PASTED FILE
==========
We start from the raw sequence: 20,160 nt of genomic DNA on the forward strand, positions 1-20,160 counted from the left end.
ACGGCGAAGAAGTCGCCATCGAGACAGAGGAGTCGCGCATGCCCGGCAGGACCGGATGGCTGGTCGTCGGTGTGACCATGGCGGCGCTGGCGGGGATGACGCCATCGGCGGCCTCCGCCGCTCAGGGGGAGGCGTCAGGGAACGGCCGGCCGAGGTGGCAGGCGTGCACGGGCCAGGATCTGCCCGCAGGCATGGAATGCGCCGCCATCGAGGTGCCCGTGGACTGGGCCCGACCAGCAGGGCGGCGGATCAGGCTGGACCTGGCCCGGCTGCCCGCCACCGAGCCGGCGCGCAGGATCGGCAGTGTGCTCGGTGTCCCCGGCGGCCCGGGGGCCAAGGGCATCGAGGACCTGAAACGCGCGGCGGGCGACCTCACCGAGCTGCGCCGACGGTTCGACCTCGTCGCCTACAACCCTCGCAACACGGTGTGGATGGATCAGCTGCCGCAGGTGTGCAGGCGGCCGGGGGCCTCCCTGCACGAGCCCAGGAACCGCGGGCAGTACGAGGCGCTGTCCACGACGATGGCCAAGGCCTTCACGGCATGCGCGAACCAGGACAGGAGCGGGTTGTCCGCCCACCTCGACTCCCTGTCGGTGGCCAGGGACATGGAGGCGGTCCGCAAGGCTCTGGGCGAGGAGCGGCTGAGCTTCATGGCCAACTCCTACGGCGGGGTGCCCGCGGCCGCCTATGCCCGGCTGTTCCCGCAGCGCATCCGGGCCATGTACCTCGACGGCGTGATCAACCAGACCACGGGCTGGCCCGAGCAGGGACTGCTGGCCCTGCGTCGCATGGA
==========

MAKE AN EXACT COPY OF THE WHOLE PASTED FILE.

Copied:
We start from the raw sequence: 20,160 nt of genomic DNA on the forward strand, positions 1-20,160 counted from the left end.
ACGGCGAAGAAGTCGCCATCGAGACAGAGGAGTCGCGCATGCCCGGCAGGACCGGATGGCTGGTCGTCGGTGTGACCATGGCGGCGCTGGCGGGGATGACGCCATCGGCGGCCTCCGCCGCTCAGGGGGAGGCGTCAGGGAACGGCCGGCCGAGGTGGCAGGCGTGCACGGGCCAGGATCTGCCCGCAGGCATGGAATGCGCCGCCATCGAGGTGCCCGTGGACTGGGCCCGACCAGCAGGGCGGCGGATCAGGCTGGACCTGGCCCGGCTGCCCGCCACCGAGCCGGCGCGCAGGATCGGCAGTGTGCTCGGTGTCCCCGGCGGCCCGGGGGCCAAGGGCATCGAGGACCTGAAACGCGCGGCGGGCGACCTCACCGAGCTGCGCCGACGGTTCGACCTCGTCGCCTACAACCCTCGCAACACGGTGTGGATGGATCAGCTGCCGCAGGTGTGCAGGCGGCCGGGGGCCTCCCTGCACGAGCCCAGGAACCGCGGGCAGTACGAGGCGCTGTCCACGACGATGGCCAAGGCCTTCACGGCATGCGCGAACCAGGACAGGAGCGGGTTGTCCGCCCACCTCGACTCCCTGTCGGTGGCCAGGGACATGGAGGCGGTCCGCAAGGCTCTGGGCGAGGAGCGGCTGAGCTTCATGGCCAACTCCTACGGCGGGGTGCCCGCGGCCGCCTATGCCCGGCTGTTCCCGCAGCGCATCCGGGCCATGTACCTCGACGGCGTGATCAACCAGACCACGGGCTGGCCCGAGCAGGGACTGCTGGCCCTGCGTCGCATGGA